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With spike in tourism and camping, Pittsylvania County considering new lodging tax, increase in meals tax

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A possible meals tax increase and new lodging tax are in the works in Pittsylvania County.

If approved by the Pittsylvania County Board of Supervisors, the hike would raise the county’s food-and-beverage tax rate from 4% to 6%. Also, the new transient occupancy tax on those staying in hotels, AirBnBs and other similar establishments would be 4%.

The increase and the new tax would help ease the burden on property owners by avoiding a hike in the real estate tax rate, which is currently 62 cents per $100 of assessed value. That means an annual tax bill for a property worth $100,000 would be $620.

“The Board of Supervisors is working to find creative and alternative revenue streams to avoid placing a disproportionate burden on landowners,” said county spokesperson Caleb Ayers.

The county’s real estate tax rate was last increased in 2018.

During a finance committee meeting last week, supervisors expressed support for exploring other ways of generating revenue. Besides the new lodging tax and increase in the meals tax, options discussed included a cigarette tax, fire tax and a tax on plastic bags. But supervisors decided against pursuing those latter possibilities.

Board members and county staff agreed the transient occupancy tax would be the easiest to implement and would create significant revenue.

Bob Warren


“We’re letting outside sources help pay for our services,” Bob Warren, finance committee member and board of supervisors chairman, said during the committee’s meeting last week. “That’s what successful and prospering communities do and that’s what we need to continue to do.”

County finance director Kim Van Der Hyde told the committee the meals tax increase would bring in an additional $375,000 per year. The proposed September music festival at the Blue Ridge Amphitheater in Blairs, the Blue Ridge Rock Fest, would generate about $12,000 to $15,000 in transient occupancy tax revenue alone if the tax were in place, she said.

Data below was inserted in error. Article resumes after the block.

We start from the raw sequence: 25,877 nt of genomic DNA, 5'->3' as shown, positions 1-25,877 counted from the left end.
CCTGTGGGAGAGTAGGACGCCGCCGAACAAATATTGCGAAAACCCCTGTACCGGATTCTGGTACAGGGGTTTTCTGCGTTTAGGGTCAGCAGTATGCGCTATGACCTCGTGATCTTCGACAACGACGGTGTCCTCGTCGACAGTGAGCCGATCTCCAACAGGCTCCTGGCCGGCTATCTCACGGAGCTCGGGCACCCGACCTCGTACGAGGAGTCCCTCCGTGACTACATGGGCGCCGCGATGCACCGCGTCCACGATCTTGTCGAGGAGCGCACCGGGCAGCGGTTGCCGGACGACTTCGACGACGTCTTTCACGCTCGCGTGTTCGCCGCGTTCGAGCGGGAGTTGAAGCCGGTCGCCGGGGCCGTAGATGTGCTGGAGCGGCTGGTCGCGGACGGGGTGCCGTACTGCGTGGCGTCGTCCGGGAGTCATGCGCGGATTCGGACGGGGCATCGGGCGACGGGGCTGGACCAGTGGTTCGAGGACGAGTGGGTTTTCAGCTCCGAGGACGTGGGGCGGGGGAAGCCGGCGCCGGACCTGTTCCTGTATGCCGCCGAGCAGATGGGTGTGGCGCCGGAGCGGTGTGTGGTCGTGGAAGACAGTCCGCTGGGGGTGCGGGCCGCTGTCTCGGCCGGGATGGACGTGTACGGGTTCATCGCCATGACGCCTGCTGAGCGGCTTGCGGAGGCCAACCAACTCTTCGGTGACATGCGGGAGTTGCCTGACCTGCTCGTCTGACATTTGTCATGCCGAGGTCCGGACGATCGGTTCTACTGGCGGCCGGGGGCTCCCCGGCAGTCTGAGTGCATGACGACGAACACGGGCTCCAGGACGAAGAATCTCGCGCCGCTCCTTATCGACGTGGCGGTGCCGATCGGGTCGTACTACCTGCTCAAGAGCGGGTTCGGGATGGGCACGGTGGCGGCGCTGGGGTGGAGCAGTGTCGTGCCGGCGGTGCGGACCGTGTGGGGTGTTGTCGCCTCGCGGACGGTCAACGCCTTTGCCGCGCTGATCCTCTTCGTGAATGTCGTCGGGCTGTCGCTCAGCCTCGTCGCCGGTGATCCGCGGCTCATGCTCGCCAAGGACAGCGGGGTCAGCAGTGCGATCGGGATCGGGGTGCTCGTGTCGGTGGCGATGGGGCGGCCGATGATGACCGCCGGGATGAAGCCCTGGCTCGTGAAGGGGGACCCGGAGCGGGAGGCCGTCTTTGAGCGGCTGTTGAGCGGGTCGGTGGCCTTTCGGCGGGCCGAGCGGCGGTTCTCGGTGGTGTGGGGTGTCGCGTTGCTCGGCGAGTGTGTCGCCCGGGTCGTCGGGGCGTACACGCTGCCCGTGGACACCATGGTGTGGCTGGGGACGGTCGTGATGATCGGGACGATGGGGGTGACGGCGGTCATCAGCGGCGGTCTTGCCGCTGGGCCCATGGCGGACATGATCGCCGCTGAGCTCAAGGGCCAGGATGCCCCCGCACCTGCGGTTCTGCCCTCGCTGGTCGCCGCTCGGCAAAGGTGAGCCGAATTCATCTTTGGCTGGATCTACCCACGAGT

Van Der Hyde pointed out that any additional money generated by a transient occupancy tax rate above a 2% rate must be dedicated to tourism.

Joe Davis


Joe Davis, Dan River supervisor and finance committee member, expressed support for the tax during the committee meeting and said the Olde Dominion Agriculture Complex could hold the extra money created above the 2% rate. The complex has been advocating for agritourism, he pointed out.

“Half of the proceeds should be managed by [ODAC] to manage tourism,” Davis said. “I think it’s an opportunity for the county to grow and expand.”

Warren agreed that the complex should hold the money.

“I do like the idea, depending on how we can segregate the tourism funding and be able to monitor it properly,” Warren said.

Ayers told the Danville Register & Bee on Tuesday the county has seen an increase in camping and other lodging volume, “which is a big reason why the transient occupancy tax is being proposed now.”

“The majority of people utilizing these options don’t live in Pittsylvania County, thus allowing us to spread the tax burden to non-residents,” Ayers said. “The board believes it makes sense to capitalize on that spike in tourism and camping, especially when those people will be utilizing our infrastructure and services and visiting county businesses.”

As for real estate, the county is in the middle of its reassessment, with new property values to go into effect Jan. 1. Once the updated values go into effect, the board will consider whether to adjust the tax rate, Ayers said.

“The goal of looking at alternative tax options now is to ensure that our land-owning citizens don’t have to pay for everything their county government does,” Ayers said.

The county also has a 1% sales tax referendum on the ballot in November to used for school capital projects.

Public hearings will be held on the proposed meals tax increase a new transient occupancy tax during the board’s July 20 meeting at 7 p.m. in Chatham.


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